Good Morning Mission!

It’s 7 a.m., 48º and headed toward 65º. Details here.

Well, The Guardian has gotten into the Google bus bustle, decrying the lack of subtlety.

In a metropolitan area known for its flamboyant political theatre, its anarchist streak and a tendency for liberals to turn on each other as much as their political enemies, the point has not always been made with the greatest subtlety.

“You are not innocent victims,” one flyer directed at tech workers said. “You live your comfortable lives surrounded by poverty, homelessness and death, seemingly oblivious to everything around you, lost in the big bucks and success.”

For more on the British take,  read here. 

SFGate focused on income inequality on Sunday, offering an easy way to catch up on the possible ballot initiatives in the offing this fall. All could have legs given the Pew’s research.

A national Pew Research survey released last week found that 69 percent of those surveyed think the government should do either “a lot” or “some” to reduce the wealth gap. Read more here. 

If you’re a civilian and looking for tech advice on the best step counter/pedometer around, Tech Crunch offers its two cents here. 

But this is all so serious. Where is the humor? Ah, maybe it is not all so funny. What a shame.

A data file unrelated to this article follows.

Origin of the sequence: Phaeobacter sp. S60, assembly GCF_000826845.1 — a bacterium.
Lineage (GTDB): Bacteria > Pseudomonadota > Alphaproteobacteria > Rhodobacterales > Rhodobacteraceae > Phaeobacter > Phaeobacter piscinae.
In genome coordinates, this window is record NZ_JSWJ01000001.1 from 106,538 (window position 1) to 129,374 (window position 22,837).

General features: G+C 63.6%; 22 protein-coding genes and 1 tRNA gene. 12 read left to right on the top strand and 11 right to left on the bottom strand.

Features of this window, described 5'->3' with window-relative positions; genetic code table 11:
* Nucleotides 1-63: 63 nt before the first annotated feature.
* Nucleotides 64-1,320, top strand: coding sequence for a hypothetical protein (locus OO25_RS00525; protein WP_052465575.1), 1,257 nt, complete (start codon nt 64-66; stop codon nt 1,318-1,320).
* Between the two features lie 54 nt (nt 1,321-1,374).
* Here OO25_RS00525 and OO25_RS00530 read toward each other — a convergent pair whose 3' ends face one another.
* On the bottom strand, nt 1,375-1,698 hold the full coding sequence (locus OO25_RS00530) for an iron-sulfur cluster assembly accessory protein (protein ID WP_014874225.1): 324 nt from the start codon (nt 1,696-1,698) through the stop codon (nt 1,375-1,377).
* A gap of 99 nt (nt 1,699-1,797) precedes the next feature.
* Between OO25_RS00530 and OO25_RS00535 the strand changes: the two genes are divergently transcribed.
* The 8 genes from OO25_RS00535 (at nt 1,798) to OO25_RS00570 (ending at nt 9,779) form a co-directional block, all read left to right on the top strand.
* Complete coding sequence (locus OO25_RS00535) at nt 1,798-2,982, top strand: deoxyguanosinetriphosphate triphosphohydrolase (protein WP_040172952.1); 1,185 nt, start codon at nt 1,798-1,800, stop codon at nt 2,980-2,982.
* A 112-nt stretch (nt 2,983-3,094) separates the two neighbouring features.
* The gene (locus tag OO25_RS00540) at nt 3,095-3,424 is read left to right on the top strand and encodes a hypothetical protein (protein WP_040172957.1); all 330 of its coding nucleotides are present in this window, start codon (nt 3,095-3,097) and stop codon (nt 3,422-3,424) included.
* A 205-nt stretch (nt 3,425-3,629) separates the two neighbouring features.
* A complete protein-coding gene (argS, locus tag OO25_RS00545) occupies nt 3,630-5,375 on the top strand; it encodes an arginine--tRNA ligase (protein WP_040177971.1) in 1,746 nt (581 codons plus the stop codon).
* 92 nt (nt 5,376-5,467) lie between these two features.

Meetings

9:30 a.m. Assessment Appeals Board, Room 406, City Hall. Meets to consider appeals on an assessed value. No addresses in the Mission appear, but there is an interesting one in Noe Valley where the owner of 4128 24th Street would like the assessed value to be reduced from $2.4 million to $1.3 million. It seems like it sold in August, 2013 for $2.6 million.

1:30 p..m. Land Use and Economics Committee, Room 263, City Hall. Nothing particularly Mission- centric.

1:30 p.m. The Assessment Appeals Board resumes its work in 406 and it could be more interesting to hear owners make the case for assessing property downwards.

5 p.m. San Francisco Youth Commission, Room 345 A. 

Possibilities

1:15 p.m. Rhyme Time and Playtime in the Children’s Area at the Mission Branch of the Public Library. 

8 p.m. Trivia night at Rosamunde’s on Mission Street near 24th Street.

Here is how to entertain yourself at the bars, from SF WEekly

And here are Monday’s AA meetings. 

Enjoy the day!

19 Comments

  1. John

    It’s worth mentioning that the UK Guardian newspaper is a notoriously left-wing paper whose views are not mainstream even in that much more socialist nation.

    While asking people if something should be done about the “wealth gap” (itself a prejudicial phrase) is leading the witness. You might as well ask people if they’d like free money.

    The wealth gap increases if a few individuals are very successful, but that tells you nothing about whether the rest of the population is paid appropriately according to the value they generate, which is the much more important question..

    • landline

      The Guardian is the third most popular newspaper in the UK; its online edition is the third most popular in the world.

      What happened to address the message, not the messenger?

      • John

        The UK Guardian is also almost bankrupt and may have to abandon it’s print version, whether it’s the “third most popular” or not:

        https://www.google.com/#q=the+guardian+financial+problems